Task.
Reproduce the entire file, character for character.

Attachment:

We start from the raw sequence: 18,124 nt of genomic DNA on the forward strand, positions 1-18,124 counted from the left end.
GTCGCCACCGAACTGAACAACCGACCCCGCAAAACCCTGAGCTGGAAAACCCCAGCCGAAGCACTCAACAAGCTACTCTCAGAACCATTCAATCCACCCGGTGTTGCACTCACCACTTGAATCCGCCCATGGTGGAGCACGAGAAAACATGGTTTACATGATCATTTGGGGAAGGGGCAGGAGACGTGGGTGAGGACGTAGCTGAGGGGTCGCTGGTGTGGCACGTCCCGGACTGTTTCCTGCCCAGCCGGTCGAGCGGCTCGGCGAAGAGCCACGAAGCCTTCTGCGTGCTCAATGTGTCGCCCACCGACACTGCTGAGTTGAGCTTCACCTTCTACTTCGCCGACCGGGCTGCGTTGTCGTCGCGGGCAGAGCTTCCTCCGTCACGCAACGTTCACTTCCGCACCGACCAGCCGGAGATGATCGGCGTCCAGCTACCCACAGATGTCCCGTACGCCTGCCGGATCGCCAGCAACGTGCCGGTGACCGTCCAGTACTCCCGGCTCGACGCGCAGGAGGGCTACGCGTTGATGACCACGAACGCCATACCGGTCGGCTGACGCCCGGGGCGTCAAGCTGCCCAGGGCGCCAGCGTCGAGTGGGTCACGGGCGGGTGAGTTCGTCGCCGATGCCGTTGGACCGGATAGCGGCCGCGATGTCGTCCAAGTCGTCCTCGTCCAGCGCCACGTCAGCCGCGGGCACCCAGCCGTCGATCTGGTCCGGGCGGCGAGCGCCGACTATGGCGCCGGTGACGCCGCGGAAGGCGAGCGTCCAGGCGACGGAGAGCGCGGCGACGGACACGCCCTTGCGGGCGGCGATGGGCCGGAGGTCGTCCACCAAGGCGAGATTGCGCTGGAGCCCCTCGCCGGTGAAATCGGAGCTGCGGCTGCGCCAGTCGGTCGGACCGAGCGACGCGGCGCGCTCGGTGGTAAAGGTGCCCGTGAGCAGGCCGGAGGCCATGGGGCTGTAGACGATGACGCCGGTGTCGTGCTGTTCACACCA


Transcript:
We start from the raw sequence: 18,124 nt of genomic DNA on the forward strand, positions 1-18,124 counted from the left end.
GTCGCCACCGAACTGAACAACCGACCCCGCAAAACCCTGAGCTGGAAAACCCCAGCCGAAGCACTCAACAAGCTACTCTCAGAACCATTCAATCCACCCGGTGTTGCACTCACCACTTGAATCCGCCCATGGTGGAGCACGAGAAAACATGGTTTACATGATCATTTGGGGAAGGGGCAGGAGACGTGGGTGAGGACGTAGCTGAGGGGTCGCTGGTGTGGCACGTCCCGGACTGTTTCCTGCCCAGCCGGTCGAGCGGCTCGGCGAAGAGCCACGAAGCCTTCTGCGTGCTCAATGTGTCGCCCACCGACACTGCTGAGTTGAGCTTCACCTTCTACTTCGCCGACCGGGCTGCGTTGTCGTCGCGGGCAGAGCTTCCTCCGTCACGCAACGTTCACTTCCGCACCGACCAGCCGGAGATGATCGGCGTCCAGCTACCCACAGATGTCCCGTACGCCTGCCGGATCGCCAGCAACGTGCCGGTGACCGTCCAGTACTCCCGGCTCGACGCGCAGGAGGGCTACGCGTTGATGACCACGAACGCCATACCGGTCGGCTGACGCCCGGGGCGTCAAGCTGCCCAGGGCGCCAGCGTCGAGTGGGTCACGGGCGGGTGAGTTCGTCGCCGATGCCGTTGGACCGGATAGCGGCCGCGATGTCGTCCAAGTCGTCCTCGTCCAGCGCCACGTCAGCCGCGGGCACCCAGCCGTCGATCTGGTCCGGGCGGCGAGCGCCGACTATGGCGCCGGTGACGCCGCGGAAGGCGAGCGTCCAGGCGACGGAGAGCGCGGCGACGGACACGCCCTTGCGGGCGGCGATGGGCCGGAGGTCGTCCACCAAGGCGAGATTGCGCTGGAGCCCCTCGCCGGTGAAATCGGAGCTGCGGCTGCGCCAGTCGGTCGGACCGAGCGACGCGGCGCGCTCGGTGGTAAAGGTGCCCGTGAGCAGGCCGGAGGCCATGGGGCTGTAGACGATGACGCCGGTGTCGTGCTGTTCACACCA